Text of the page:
From 1920, when it opened as a silent film venue, until 1975 – the year Jaws came out – the Victoria Theatre was downtown Blossburg’s movie palace. Tom McNamara remembers seeing films there as a kid, and even being thrown out for tossing something at the screen.
Tom has since made amends. Now a retired schoolteacher, he and his wife Tonya began renovating the long-shuttered theater in 2009. Today, the Victoria shows first-run films, hosts community events, and boasts state-of-the-art digital projection and devices to assist the hearing and visually impaired.
“It was closed for so long people that did not even know that it was there,” says Tonya. “For years, people would wonder what it looked like inside or say, ‘Wouldn’t it be nice if someone could open it back up.’…We love talking to people that remember coming to the theater for their first date 50 years ago. And [we] enjoy sharing the era of a local, one-screen movie theater with a generation that did not know such a thing existed.”
The theater was renovated back in 1965 — the décor and its 200 seats come from that era. During their recent restoration, the McNamaras found a silent-era piano under the stage, a 1940s popcorn machine (which they hope to bring back to life), the original curtain, and carbon-arc movie projectors. A grant last year enabled the couple to install a lit marquee.
“That improved the appearance a lot,” explains Tonya. “It looks more like a movie theater now.”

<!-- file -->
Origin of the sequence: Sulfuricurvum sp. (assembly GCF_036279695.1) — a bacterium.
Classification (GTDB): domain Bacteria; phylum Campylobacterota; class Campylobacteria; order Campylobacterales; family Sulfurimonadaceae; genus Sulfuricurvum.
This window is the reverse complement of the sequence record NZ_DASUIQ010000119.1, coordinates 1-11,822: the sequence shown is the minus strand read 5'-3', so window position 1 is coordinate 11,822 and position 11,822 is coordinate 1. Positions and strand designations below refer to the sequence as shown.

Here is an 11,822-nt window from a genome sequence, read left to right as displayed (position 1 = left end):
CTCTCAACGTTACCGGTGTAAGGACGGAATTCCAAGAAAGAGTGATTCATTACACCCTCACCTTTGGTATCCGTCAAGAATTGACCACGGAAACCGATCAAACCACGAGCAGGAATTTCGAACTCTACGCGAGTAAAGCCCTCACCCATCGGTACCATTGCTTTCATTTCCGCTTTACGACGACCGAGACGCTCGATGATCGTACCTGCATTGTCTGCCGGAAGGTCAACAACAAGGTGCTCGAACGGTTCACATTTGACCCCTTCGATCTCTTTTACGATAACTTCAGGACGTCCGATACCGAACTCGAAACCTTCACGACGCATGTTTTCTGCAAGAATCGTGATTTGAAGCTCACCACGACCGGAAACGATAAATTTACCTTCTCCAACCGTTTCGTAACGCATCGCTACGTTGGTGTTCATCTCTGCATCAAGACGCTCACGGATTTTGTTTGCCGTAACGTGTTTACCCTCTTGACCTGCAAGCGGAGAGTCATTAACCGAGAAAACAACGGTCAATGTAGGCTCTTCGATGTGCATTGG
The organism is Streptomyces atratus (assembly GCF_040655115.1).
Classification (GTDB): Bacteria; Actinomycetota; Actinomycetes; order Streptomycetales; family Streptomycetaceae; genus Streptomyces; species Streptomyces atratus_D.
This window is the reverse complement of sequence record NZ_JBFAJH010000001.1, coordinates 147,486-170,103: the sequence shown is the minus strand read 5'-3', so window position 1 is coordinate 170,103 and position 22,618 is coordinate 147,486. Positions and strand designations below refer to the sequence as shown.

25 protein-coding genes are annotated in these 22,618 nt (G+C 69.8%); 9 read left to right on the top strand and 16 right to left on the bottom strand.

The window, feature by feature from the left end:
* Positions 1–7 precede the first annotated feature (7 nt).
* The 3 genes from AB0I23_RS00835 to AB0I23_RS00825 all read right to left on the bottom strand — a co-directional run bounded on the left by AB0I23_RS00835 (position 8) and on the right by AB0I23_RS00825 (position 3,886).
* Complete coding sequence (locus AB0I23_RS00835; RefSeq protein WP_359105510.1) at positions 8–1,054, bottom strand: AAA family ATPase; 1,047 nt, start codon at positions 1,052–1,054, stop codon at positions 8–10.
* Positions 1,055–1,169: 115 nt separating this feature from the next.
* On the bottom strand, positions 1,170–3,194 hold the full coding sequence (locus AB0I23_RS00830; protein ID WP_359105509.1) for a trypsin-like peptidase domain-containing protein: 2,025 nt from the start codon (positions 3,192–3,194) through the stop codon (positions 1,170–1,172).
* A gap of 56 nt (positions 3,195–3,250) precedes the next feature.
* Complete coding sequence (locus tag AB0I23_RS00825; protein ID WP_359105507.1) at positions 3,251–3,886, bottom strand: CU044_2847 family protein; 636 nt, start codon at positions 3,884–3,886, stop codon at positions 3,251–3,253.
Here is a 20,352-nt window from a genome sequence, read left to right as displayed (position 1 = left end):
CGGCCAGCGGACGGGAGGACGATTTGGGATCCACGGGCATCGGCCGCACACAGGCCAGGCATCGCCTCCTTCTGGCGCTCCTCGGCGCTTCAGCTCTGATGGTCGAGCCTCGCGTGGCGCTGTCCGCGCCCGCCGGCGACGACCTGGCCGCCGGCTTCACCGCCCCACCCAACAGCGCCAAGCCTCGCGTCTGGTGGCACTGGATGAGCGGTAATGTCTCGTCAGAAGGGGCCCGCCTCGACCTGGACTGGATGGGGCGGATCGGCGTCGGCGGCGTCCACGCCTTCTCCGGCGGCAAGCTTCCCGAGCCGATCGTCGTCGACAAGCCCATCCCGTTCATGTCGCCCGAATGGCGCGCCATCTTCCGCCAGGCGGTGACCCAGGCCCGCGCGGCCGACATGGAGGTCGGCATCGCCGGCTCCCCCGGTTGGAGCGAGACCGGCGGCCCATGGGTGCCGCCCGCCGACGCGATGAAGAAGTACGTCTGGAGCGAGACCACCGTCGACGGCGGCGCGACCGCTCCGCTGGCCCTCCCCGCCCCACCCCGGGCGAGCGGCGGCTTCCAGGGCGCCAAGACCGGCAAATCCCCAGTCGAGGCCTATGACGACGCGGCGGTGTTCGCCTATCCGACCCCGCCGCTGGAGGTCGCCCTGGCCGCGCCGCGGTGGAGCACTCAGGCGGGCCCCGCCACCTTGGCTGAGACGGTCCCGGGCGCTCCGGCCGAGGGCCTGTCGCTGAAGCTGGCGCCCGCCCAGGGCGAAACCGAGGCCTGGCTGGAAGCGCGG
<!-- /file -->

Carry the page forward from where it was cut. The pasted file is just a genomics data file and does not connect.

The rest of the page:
The theater is community minded and the community has reciprocated.
Admission and concession prices are kept low so that “people on limited income or who have large families, that otherwise may not go to a movie theater, can afford to go,” says Tonya.
The McNamaras invested in a digital projector three years ago. That enabled them to offer assistive devices (purchased with local donations), including headphones and eyewear that projects closed captioning on the lenses.
The owners also keep things family-friendly, usually passing on “R” rated movies.
We love talking to people that remember coming to the theater for their first date 50 years ago.Tonya McNamara
“We are pleased with the fact that parents feel comfortable dropping off their children to see a movie unattended,” says Tonya. “You may not do that at the mall.”
The McNamaras also strive to accommodate school groups, daycares and others, showing a current movie or a DVD on request when the theater is available. On Tuesdays and Thursdays, the Victoria screens matinees and encourages patrons to BYO lunch. Tuesdays are also sensory friendly — the sound is turned down slightly and the lights may be left low depending on need. On Blossburg’s Small Business Saturday, the Victoria shows a free Christmas movie.
The theater is also rented out for live music, parties, and private movie showings, and has hosted two weddings. A non-denominational church group recently started meeting there monthly.
“With Tom and I being very active volunteering within the community, the theater is an extension of that,” explains Tonya. “[It’s] an anchor building within the Blossburg area that helps make our area a vibrant community, rather than just a business to make a profit off of. I believe the personal touch of a family-run business sometimes outweighs what you experience at a multiplex.”
ELISE VIDER is news editor of Keystone Edge.